The U.S. embassy to the Kyrgyz Republic was quick to issue a statement after the measure was introduced. “... People everywhere deserve to live in freedom. No one should be silenced or imprisoned because of who they are or whom they love,” the statement reads. “Laws that discriminate against one group of people threaten the fundamental rights of all people. Sweeping limits on civil society harm democracy.
“We urge MPs and the people of the Kyrgyz Republic to stand on the side of justice and equality, to stand for progress and compassion, and oppose legislation that would criminalize expressions of identity or limit civil society.”
Editor’s Note: An email seeking comment from the Kyrgyz Republic’s embassy to the U.S. remained unanswered at the time this story went to print.
Like castaways venturing out to bring back help, a delegation of representatives from Kyrgyz LGBTQA non-governmental organizations recently visited the United States on a fact-finding trip sponsored by the U.S. State Department.
With stops in Portland, Ore.; Scottsdale, Ariz.; Little Rock, Ark. and New York City, the delegation was tasked with learning how acceptance of the LGBTQA community evolved in the U.S., and then, hopefully, returning home in time to spark change.
An International Interview
The Paloma Conference Room at Chaparral Suites in Scottsdale is completely empty one September evening when I arrive to meet the Kyrgyz delegation, yet evidence of a busy day is strewn along the long conference table.
After a few minutes of waiting, the tall double doors swing open to reveal two men and two women who appear to be in their late 20s or early 30s, dressed in casual, stylish Western clothing. It takes a halting exchange in English before I realize they’re the Kyrgyz delegation and they realize I’m the American journalist.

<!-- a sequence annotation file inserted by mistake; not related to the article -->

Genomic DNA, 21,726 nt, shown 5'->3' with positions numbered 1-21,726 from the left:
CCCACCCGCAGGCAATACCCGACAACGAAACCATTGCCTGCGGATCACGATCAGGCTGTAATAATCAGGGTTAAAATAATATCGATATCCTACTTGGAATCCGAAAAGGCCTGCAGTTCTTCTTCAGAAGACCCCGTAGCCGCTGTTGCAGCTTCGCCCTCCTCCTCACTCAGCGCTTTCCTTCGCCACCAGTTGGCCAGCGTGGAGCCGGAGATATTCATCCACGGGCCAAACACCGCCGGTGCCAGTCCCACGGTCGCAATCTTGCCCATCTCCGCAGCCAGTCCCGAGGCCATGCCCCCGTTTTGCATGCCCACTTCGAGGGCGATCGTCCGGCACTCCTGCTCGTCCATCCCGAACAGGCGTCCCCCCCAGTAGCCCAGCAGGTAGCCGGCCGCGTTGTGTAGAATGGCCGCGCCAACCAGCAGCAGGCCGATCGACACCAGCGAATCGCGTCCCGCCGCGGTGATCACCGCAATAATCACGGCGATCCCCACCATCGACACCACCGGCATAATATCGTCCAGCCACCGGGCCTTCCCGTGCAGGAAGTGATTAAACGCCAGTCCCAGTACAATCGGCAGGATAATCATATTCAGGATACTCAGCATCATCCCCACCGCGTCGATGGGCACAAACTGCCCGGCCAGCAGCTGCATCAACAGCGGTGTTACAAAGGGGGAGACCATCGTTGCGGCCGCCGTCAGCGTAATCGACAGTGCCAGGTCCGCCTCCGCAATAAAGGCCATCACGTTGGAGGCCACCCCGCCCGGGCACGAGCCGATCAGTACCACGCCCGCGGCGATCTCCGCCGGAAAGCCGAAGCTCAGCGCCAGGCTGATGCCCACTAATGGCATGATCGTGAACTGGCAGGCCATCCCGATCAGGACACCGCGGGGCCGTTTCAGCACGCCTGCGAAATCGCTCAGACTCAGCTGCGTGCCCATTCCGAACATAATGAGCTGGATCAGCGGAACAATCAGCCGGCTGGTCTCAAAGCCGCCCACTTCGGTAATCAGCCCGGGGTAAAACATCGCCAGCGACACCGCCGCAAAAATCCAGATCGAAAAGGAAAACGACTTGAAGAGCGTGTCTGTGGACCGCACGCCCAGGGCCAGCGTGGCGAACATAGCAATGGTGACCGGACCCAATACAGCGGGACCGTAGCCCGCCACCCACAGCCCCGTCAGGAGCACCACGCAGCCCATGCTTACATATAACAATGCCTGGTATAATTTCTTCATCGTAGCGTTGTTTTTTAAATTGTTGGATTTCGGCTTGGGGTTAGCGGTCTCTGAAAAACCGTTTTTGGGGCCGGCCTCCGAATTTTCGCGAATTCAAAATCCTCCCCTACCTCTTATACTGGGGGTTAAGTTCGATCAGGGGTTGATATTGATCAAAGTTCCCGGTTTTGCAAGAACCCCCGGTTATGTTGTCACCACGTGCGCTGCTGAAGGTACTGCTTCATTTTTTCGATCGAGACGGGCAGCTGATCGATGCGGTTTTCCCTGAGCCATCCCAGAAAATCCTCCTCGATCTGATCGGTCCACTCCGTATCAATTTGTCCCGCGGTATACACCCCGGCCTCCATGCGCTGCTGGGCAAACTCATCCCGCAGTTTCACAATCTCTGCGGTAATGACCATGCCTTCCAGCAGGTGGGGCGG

Shortly thereafter, we’re joined by two translators and things proceed smoothly. First, I want to know, why did the Kyrgyz Republic choose its LGBTQA community as a target?
“The situation in Kyrgyzstan is quite challenging in that the society is still very conservative and not accepting toward LGBTQA issues,” explains Omurov, the only member of the group who speaks fluent English. “So is the Parliament, the main decision-making branch of the government of Kyrgyzstan.”
Omurov is the chairman of Kyrgyz Indigo, an NGO that advocates for LGBTQA rights and provides general support for the Kyrgyz Republic’s LGBTQA population. If the aforementioned measure passes, Kyrgyz Indigo, along with each of the delegates’ organizations, would be outlawed.
“It will significantly change our lives, especially those who are out,” Omurov says of being one of few openly gay men in his country. “It would prohibit, for example, dating on websites and talking about these issues on social media. If our rights are violated because of our identity, our sexual orientation, it would be really difficult for us to defend ourselves. Our lives would be very difficult.”
Finding A Scapegoat